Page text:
The functional significance of the isoform diversity of the calmodulin-dependent plasma membrane Ca(2+)-ATPase (PMCA) is largely unknown. To determine whether the mRNA synthesis of different isoforms of the enzyme is regulated in a differentiation-specific manner, we investigated the expression of isoform-specific mRNAs in muscle and neuronal cells during differentiation by reverse transcription PCR. In the rat, the ubiquitous PMCA splicing variants 1b and 4b formed the typical PMCA isoform pattern of L6 myoblasts, the heart-derived cell line H9c2(2-1), two different fibroblast cell lines (FR and NRK-49F), smooth muscle, and endothelial cells. In addition to these two enzymes, novel expression of the splicing variants 1c, 1d, and 4a was induced during myogenic differentiation of L6 and H9c2(2-1) cells. A similar isoform subtype switch could be detected during differentiation of the neuronal PC-12 cells induced by nerve growth factor (NGF). The isoform-specific mRNAs 1c, 1d, and 4a were not expressed in cells other than myocytes and neurons, and therefore may be specific for excitable cells. The mRNA for isoform 1d was heart- and skeletal muscle-specific. To determine whether expression of a differentiation-specific PMCA mRNA pattern is under control of a myogenic determination factor, myogenin was constitutively expressed in rat fibroblasts. These cells converted to multinucleated myotubes, which displayed the PMCA isoform-specific mRNAs 1c, 1d, and 4a, typical of differentiated muscle cells. We conclude that: 1) the distribution of the various PMCA isoform-specific mRNAs and their splicing variants is cell type- and development-specific; 2) expression of the myogenic determination factor myogenin is sufficient to direct alternative splicing generating muscle-specific PMCA mRNA species; and 3) PMCA isoforms and/or splicing variants may play a role in determining functions of terminally differentiated muscle and neuronal cells and possibly during the differentiation process itself. [less ▲]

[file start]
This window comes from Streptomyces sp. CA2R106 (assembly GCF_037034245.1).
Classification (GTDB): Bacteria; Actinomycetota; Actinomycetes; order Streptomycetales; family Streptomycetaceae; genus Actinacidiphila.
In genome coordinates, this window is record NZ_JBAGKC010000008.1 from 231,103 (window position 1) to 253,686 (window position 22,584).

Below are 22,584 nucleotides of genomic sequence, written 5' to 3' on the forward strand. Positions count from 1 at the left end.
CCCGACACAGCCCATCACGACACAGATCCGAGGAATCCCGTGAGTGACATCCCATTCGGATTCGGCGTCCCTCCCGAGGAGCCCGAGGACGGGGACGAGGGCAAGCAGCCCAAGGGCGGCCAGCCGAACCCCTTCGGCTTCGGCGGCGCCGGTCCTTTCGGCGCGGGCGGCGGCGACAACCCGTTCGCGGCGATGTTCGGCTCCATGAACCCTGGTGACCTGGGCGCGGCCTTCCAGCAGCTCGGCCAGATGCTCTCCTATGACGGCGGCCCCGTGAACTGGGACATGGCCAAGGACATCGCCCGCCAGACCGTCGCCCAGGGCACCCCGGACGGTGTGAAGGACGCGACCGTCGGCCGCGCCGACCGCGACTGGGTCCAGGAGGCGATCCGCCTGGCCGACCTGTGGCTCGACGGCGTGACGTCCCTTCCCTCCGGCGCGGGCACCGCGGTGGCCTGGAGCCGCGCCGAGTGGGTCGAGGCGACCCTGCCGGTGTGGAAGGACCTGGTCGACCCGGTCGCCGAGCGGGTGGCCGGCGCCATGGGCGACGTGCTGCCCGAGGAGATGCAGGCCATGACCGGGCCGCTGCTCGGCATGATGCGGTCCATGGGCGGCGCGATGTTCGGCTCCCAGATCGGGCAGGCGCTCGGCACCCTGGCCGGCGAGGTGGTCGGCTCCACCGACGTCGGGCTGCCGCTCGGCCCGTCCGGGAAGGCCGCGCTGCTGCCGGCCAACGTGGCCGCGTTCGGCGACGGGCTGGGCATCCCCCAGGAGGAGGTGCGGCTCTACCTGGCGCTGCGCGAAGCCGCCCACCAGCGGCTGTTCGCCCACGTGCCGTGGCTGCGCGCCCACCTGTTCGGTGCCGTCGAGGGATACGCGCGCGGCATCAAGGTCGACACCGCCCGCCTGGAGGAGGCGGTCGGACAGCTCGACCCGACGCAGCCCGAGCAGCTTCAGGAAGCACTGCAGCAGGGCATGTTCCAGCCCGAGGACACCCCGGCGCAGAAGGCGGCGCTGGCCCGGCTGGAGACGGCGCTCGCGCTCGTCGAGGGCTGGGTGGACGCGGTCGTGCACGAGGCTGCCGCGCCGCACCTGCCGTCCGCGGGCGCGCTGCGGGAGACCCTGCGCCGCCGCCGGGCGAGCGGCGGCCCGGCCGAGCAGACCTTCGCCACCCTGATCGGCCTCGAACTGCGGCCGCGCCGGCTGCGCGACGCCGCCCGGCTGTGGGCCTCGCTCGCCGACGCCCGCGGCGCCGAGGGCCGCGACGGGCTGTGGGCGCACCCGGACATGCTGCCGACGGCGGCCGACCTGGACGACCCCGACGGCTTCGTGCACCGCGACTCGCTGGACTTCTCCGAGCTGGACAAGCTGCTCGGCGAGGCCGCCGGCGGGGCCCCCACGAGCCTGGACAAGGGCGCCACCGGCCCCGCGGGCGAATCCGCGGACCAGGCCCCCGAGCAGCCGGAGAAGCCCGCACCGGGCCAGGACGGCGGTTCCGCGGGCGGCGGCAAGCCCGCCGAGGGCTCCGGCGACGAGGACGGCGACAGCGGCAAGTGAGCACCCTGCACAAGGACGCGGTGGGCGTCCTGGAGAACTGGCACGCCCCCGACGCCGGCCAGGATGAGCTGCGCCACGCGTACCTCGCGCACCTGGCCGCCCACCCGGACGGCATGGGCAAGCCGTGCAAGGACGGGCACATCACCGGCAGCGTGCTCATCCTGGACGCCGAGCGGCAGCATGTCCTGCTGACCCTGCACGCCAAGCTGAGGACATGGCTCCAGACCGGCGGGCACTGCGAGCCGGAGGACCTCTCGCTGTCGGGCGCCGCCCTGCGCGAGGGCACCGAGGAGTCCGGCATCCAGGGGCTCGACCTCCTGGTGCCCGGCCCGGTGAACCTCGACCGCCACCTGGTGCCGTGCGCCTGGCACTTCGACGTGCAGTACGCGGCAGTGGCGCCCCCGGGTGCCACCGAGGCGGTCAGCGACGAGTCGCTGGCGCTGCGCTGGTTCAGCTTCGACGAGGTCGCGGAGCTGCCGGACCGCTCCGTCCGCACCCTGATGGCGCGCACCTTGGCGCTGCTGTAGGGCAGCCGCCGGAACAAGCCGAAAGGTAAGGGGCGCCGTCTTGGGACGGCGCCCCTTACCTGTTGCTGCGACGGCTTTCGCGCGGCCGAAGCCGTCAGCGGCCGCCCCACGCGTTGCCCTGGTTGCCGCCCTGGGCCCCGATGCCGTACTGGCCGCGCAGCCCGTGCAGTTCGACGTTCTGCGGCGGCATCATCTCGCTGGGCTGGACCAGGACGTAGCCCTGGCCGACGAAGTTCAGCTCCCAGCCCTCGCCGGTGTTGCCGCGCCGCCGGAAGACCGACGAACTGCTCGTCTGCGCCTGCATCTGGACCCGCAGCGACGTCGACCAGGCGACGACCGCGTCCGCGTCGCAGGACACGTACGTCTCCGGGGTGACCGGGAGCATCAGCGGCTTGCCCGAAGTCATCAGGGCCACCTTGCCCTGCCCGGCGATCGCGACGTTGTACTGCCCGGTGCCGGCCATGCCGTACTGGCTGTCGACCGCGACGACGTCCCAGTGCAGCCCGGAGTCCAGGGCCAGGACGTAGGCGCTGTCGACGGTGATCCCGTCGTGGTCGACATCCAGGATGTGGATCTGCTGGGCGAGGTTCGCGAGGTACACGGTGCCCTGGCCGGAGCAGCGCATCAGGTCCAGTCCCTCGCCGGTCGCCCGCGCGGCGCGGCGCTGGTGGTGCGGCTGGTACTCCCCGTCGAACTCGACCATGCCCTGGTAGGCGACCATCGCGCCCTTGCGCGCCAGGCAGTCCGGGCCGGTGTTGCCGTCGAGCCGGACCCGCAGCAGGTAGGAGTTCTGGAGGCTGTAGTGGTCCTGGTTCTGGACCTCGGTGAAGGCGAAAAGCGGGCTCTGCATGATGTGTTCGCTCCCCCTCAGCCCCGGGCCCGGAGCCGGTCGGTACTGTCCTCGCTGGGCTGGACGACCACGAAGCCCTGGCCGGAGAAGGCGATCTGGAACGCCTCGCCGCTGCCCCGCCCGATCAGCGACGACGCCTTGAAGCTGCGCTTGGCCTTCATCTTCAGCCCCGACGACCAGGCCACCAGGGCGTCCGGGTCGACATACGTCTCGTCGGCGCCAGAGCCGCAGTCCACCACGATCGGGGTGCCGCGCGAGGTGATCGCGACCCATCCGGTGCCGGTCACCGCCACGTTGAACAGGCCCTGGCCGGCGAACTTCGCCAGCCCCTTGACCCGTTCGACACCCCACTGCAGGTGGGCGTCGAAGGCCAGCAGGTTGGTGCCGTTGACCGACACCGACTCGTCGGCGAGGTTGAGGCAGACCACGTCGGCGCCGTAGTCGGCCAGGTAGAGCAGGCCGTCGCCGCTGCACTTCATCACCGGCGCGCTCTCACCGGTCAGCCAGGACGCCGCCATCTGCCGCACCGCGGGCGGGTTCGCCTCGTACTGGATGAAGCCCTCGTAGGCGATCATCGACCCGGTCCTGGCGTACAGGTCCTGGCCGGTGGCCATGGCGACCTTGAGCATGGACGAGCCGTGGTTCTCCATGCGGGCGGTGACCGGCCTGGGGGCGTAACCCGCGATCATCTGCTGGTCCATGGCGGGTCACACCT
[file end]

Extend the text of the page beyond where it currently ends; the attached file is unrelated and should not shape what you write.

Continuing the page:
Detailed reference viewed: 78 (0 UL)